Some time before the primary season's kickoff Iowa caucuses in February, the Bernie Sanders campaign released a minute-long ad that sought to rise above the mudslinging of presidential elections and speak instead to a hopeful, patriotic vision of the United States.
That ad -- appropriately titled "America" and set to the tune of the Simon and Garfunkel song by the same name -- featured imagery of rural countrysides, cows grazing on farmland, and, of course, Bernie Sanders supporters. The rousing score culminated with the line "They've all come to look for America" fading out over a wide shot of screaming Sanders fans at a campaign rally.
You can watch it here:
The ad drew overwhelmingly positive reviews for its optimistic message, with rival Hillary Clinton saying herself that it was "fabulous" and that she "loved it."
"Look, you campaign in poetry, you govern in prose. And we need a lot more poetry in this campaign and in our country," Clinton said of the Sanders spot during a CNN town hall in January. "So, I applaud that. I love the feeling. I love the energy."
But while most appreciated the ad's craftsmanship, some news outlets also pointed out one glaring problem: the people featured in it presented a startling lack of diversity in America. One article in The Atlantic noted that it's actually "hard not to notice how white the ad is." Other detractors slammed the spot as simply representative of Sanders' core voter base: overwhelmingly young, white Americans.
But as the primary race has shifted focus towards a heated contest in New York, the ad looks different now.
On Thursday, the campaign released a new version, which keeps most of the spot the same, including its musical bed and its ending montage of smiling supporters. The New York version, however, now features more footage evocative of New York City, including iconic Big Apple imagery like the Brooklyn Bridge.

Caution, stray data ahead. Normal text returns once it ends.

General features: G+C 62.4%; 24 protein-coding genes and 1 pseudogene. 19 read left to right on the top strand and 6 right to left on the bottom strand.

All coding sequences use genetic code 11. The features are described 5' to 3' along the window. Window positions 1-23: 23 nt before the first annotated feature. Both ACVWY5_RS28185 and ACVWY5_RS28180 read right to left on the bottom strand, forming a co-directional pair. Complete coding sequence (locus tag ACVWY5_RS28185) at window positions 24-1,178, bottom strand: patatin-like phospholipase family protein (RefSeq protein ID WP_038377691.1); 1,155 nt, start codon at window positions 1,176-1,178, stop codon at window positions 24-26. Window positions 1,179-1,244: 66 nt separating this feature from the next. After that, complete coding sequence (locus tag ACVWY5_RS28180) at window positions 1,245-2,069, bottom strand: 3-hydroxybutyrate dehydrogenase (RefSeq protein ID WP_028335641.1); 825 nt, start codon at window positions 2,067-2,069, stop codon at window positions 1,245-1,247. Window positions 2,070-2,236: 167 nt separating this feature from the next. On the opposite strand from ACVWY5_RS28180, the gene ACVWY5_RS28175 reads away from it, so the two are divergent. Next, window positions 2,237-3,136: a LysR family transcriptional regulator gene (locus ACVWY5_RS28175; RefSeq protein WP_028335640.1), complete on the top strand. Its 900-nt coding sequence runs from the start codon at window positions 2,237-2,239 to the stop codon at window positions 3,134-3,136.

And there's one other major change: the new ad includes a significantly more diverse cast of characters. By CBS' count, "New York" features about three times as many people of color as Sanders' original "America" spot.
Take a look here:
You can also watch the two ads play out side-by-side in the video above.
Campaigns have reused and re-cut ads in the past to tailor to specific audiences. And it makes sense that the "America" ad, targeted to the primary voters in rural Iowa and New Hampshire, showcased more farmhouses than metropolitan streets.
Still, just as how it was hard not to notice the prominently white cast of the first spot, it's difficult not to observe just how many more African American faces feature in the "New York" cut.
When asked about the thinking behind the new ad, Sanders campaign spokesperson Michael Briggs said that it was just one of several versions of "America" the campaign has put out.
"We've produced several versions of America with images tailored to different states," Briggs told CBS News. "It's a great ad full of all sorts of great Americans."
The New York version is the only state-centric cut of "America" currently featured on the Sanders' campaign YouTube page.
When asked whether the other state ads have aired, the campaign did not respond to a request for comment.